Full-fingered gloves – as opposed to mitts, that is – make sure that your hands stay warm enough to shift gears and, more importantly, brake.
Now gloves are quite polarising full stop. Personally, I prefer to not wear glovess whenever possible but outside of summer it’s often just too cold and you need to cover those fingers up.
But autumn gloves are generally rather different from winter gloves, because they’re thinner, less insulating and, as a result, more flexible. For example, Galibier’s Roubaix Vision III gloves are a perfect example of an autumn glove. They cover the whole hands, have extended cuffs to fit over the ends of arm warmers/under sleeves but they’re not padded out with scores of bulky insulation that would make them far too hot when the temperatures aren’t in the low single figures.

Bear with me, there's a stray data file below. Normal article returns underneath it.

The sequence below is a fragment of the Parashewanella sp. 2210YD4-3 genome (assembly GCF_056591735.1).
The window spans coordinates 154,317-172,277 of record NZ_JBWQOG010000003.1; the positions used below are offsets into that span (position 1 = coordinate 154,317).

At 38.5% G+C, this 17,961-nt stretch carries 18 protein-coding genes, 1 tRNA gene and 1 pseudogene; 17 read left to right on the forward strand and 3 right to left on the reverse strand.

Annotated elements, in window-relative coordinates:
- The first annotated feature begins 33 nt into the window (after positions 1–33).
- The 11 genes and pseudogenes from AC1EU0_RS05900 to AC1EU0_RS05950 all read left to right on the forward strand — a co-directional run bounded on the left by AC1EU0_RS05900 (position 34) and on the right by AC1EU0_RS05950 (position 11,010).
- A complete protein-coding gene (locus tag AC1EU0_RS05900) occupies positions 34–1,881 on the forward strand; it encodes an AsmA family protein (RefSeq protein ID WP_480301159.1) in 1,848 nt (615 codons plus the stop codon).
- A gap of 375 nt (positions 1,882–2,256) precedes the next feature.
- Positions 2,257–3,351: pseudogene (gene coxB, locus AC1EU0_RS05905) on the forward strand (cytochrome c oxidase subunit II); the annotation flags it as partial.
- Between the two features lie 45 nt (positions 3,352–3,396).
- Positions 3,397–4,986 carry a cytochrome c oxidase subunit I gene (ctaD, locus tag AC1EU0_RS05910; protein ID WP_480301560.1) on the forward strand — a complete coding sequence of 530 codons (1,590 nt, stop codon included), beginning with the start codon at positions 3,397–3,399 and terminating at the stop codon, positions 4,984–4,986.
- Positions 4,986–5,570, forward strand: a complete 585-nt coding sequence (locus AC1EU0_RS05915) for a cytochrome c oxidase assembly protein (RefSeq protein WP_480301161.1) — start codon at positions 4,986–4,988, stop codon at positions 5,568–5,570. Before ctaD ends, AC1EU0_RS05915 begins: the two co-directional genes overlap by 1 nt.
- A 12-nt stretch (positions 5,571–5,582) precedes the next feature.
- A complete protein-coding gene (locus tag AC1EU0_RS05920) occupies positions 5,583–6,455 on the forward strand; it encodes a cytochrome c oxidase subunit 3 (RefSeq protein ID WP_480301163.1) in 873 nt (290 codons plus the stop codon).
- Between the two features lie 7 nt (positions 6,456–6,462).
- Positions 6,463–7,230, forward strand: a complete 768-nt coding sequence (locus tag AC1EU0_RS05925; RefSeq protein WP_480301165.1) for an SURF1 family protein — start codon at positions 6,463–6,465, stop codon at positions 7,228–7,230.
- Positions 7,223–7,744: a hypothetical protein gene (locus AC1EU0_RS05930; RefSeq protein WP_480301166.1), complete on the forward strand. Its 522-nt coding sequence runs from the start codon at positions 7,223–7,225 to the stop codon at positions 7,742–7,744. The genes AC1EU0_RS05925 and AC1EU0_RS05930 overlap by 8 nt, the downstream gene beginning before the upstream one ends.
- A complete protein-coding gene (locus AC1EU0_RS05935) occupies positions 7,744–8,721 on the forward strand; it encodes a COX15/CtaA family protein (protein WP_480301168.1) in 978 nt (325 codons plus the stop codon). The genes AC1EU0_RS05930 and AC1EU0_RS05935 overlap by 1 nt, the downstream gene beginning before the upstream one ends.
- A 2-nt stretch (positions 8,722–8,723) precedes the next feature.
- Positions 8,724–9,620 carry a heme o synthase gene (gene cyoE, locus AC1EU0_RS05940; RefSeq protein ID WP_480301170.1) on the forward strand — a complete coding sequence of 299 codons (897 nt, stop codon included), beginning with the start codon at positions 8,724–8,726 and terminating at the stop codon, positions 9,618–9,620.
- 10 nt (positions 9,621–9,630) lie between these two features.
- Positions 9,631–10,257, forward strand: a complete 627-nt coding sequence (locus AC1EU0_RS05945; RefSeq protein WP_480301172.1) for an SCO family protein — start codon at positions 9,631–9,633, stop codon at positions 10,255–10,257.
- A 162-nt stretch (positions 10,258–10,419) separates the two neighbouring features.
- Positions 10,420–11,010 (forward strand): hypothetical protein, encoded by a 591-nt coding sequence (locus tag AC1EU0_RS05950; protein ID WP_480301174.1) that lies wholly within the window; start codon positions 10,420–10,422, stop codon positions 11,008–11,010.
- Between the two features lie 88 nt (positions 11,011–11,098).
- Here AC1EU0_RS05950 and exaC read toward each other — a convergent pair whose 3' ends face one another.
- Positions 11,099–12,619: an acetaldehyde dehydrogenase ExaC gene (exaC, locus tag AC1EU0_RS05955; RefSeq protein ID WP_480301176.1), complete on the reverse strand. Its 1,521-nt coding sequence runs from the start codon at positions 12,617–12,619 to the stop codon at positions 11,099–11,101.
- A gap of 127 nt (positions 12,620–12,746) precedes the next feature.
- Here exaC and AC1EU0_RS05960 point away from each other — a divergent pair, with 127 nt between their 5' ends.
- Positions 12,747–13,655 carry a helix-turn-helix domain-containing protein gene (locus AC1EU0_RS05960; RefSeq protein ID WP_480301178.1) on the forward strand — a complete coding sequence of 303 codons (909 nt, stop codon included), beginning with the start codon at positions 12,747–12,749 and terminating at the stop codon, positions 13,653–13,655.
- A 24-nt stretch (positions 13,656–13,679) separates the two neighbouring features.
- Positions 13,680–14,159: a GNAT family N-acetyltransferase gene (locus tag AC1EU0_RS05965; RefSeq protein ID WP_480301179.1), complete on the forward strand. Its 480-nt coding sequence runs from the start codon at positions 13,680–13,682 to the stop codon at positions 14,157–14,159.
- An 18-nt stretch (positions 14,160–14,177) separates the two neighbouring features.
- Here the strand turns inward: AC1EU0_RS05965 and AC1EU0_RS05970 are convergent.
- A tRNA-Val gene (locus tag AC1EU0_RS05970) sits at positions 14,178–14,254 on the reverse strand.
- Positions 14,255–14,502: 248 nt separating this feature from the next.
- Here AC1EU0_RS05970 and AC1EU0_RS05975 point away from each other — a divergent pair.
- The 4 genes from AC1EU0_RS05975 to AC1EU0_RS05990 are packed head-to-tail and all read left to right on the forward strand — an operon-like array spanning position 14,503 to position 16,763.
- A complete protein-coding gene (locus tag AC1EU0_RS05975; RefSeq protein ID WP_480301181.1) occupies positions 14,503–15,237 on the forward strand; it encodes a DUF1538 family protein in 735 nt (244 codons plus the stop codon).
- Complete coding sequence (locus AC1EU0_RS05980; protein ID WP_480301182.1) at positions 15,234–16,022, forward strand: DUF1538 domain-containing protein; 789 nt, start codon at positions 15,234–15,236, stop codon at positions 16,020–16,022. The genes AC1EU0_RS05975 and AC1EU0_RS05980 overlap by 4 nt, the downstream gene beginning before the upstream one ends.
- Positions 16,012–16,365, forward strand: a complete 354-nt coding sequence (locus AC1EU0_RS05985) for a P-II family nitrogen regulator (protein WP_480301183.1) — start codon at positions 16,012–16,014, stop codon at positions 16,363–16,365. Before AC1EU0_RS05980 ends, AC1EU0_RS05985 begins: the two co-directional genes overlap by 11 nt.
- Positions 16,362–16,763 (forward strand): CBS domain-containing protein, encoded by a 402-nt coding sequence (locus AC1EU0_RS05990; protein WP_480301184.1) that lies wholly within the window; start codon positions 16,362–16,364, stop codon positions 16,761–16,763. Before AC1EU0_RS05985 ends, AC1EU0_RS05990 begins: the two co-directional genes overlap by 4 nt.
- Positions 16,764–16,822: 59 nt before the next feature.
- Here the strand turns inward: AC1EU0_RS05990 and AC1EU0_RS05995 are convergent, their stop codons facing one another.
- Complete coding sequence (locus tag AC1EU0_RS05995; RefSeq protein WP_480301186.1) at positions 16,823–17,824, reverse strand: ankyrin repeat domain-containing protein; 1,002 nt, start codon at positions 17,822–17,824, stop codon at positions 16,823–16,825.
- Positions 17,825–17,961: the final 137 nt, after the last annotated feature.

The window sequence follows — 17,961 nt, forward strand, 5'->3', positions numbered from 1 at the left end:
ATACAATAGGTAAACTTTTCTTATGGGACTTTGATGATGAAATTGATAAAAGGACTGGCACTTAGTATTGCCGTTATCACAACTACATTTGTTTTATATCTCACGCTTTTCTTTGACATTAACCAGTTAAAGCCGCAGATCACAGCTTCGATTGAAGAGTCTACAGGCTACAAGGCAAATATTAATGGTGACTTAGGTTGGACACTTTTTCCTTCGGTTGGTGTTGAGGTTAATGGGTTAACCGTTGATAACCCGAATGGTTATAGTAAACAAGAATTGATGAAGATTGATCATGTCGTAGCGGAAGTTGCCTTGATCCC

Another feature that’s useful in autumn gloves is grip on the palms. Given that autumn generally brings a fair amount of rain with it, grip that makes holding onto the bars and getting purchase on the brake levers a little easier will be a big bonus.
To be honest, if you don’t feel the cold you might not even need gloves in autumn, but it’s always best to have something in reserve for those occasions where they’re necessary.